— Radiographic image from the monitor seen during phantom screening.

Results

The obtained results allowed comparison of the DAP dose, up to 13 cm thick water phantom simulating the patient, for all PPS values 1, 3, 6, 12, and 25 during the examination. Other exposure conditions were left unchanged. Table 1 shows the measured total amount of the DAP dose dependent on the PPS value for a 13-cm thick phantom. For a phantom simulating a slim patient, with PPS values of 12 and 25, the image was overexposed and unreadable, hence, these measurements were excluded from analysis in more detailed measurements.

Table 1The size of DAP dose depending on pulsation value for the phantom simulating a slim patient (thickness of 13 cm).
PPS DAP [mGy*cm2]
1 744
3 857
6 967
12 1083
25 1299

The DAP dose summed up for the radiation introduced into the 26 cm thick water phantom was also compared for all PPS values 1, 3, 6, 12, and 25 during the examination. Table 2 shows the measured total amount of DAP dose dependent on the PPS value for a 26-cm thick phantom. For a phantom simulating an obese patient, with PPS values of 1 and 3, the X-ray image was of low contrast, which would in practice lead to poor diagnostic quality. Thus, these measurements were excluded from analysis in more detailed measurements.

Table 2The size of DAP dose depending on pulsation value for the phantom simulating an obese patient (thickness of 26 cm).
PPS DAP [mGy*cm2]
1 6737
3 6271
6 6510
12 7147
25 8275

The implementation of the above initial measurements allowed the setting of exposure parameters regarding the quality assessment of the received image in combination with the DAP dose given during the examination. The following PPS values were used for both phantoms during subsequent measurements: 13 cm thick phantom → PPS = 1, 3, 6 (Figure 4) and 26-cm thick phantom → PPS = 6, 12, 25 (Figure 5).

Figure 4.

— Comparison of radiograms obtained for 13-cm thick phantom for various PPS values = 1, 3, and 6.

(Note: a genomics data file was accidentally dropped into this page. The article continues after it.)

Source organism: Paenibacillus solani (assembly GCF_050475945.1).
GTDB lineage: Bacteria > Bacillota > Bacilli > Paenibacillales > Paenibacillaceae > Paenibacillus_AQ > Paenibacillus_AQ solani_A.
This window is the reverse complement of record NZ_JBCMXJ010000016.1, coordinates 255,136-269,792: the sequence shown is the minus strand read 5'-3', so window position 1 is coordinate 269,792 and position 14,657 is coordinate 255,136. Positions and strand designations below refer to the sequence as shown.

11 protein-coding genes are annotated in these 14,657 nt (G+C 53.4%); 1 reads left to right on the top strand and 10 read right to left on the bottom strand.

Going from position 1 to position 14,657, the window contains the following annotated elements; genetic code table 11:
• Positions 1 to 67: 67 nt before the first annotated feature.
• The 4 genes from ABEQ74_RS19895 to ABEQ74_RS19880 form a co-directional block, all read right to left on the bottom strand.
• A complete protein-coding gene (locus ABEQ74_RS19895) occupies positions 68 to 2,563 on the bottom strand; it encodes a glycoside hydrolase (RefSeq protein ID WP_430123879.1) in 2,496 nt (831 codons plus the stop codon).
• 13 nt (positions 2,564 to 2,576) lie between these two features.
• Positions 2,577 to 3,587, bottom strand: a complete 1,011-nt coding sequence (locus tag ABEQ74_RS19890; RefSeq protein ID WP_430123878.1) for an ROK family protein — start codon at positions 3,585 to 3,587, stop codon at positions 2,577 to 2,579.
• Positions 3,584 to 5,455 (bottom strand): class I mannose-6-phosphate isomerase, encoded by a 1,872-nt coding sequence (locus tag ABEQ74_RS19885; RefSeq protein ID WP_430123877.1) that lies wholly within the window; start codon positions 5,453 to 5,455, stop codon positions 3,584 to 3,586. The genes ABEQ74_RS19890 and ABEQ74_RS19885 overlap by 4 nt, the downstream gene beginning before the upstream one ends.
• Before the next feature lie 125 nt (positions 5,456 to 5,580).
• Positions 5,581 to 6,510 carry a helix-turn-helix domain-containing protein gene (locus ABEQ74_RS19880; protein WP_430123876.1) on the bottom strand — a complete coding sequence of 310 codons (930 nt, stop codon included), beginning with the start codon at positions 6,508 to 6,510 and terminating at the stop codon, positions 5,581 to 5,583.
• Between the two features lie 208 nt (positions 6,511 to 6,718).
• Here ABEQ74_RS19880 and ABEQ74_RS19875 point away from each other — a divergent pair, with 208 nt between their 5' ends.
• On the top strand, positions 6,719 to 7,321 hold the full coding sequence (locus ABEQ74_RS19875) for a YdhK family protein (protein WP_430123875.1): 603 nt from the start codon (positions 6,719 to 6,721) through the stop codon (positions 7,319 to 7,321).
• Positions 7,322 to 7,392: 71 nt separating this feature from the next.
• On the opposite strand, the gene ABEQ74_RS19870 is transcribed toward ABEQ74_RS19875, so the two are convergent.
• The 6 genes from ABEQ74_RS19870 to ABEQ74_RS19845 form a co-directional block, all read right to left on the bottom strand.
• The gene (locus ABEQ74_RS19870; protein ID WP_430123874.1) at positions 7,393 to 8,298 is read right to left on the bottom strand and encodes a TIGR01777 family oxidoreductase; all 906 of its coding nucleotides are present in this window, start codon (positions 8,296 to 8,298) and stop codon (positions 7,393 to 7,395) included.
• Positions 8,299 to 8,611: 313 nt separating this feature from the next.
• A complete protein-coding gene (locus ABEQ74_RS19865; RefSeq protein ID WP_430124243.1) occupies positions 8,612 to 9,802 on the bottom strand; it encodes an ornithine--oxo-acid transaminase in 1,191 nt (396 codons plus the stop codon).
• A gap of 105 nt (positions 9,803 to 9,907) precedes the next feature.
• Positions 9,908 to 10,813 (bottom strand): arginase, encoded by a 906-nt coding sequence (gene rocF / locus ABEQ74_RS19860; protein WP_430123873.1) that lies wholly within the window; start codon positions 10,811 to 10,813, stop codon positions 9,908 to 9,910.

Figure 5.

— Comparison of radiograms obtained for 26-cm thick phantom for various PPS values = 6, 12, and 25.

The HSG examination procedure adopted during premeasurements for a 13 cm thick phantom was additionally repeated 36 times for each PPS value = 1, 3 and 6. Table 3 presents the average values from all measurements and the total DAP doses during the complete examination as well as the DAP dose per one X-ray image for a 13-cm thick phantom that simulated a slim patient. In particular for a phantom simulating a slim patient, the DAP dose obtained during the complete examination and during single X-ray image taking is clearly lower at PPS value = 6.

Table 3Average DAP doses for the phantom with a thickness of 13 cm.
PPS Total averaged DAP dose [mGy*cm2] Averaged DAP dose given during a single X-ray
1 766 369
3 854 366
6 522 189

The HSG examination procedure adopted during premeasurements for a 26-cm thick phantom was additionally repeated 36 times for each PPS value = 6, 12, and 25. Table 4 presents the average values from all measurements and the total DAP doses during the complete HSG examination as well as the DAP dose per one X-ray image for a 26-cm thick phantom that simulated an obese patient. The best, i.e., the lowest DAP dose value for the phantom simulating an obese patient was obtained for the pulsation value PPS = 6. The radiological image obtained for this PPS value is the most useful in diagnostic evaluation. Therefore, it should be assumed that there is no need to expose the patient to an additional, much higher dose of X-ray radiation during the HSG examination. The comparison of all measurements made for phantoms simulating a slim and obese patient shows that dose distribution most advantageous for the patients is obtained for pulsations on an X-ray tube for PPS = 6, regardless of the thickness of the patient.

Table 4Average DAP doses for the phantom with a thickness of 26 cm.
PPS Total averaged DAP dose [mGy*cm2] Averaged DAP dose given during a single X-ray
6 4547 1987
12 7095 2888
25 8281 2903
Discussion

Many factors can affect the quality of radiological diagnostic images obtained during the HSG examination and attention should be paid to the size of radiation dose received by the patient during this procedure. Different levels of radiation can be determined depending on the diagnostic need. It is possible to determine the so-called DAP, which is the product of kerma in the air and the surface area of the X-ray beam perpendicular to the axis of the beam, as well as the input dose however this does not take into account diffuse radiation on the part of the patient and the surface input dose [12,14]. The input dose enables the best determination of patients’ exposure to ionizing radiation when using different patient imaging techniques and is the basis for these comparisons. Measurement of this dose also allows one to calculate the absorbed dose, i.e., the dose received by the personnel performing the diagnostic test [15].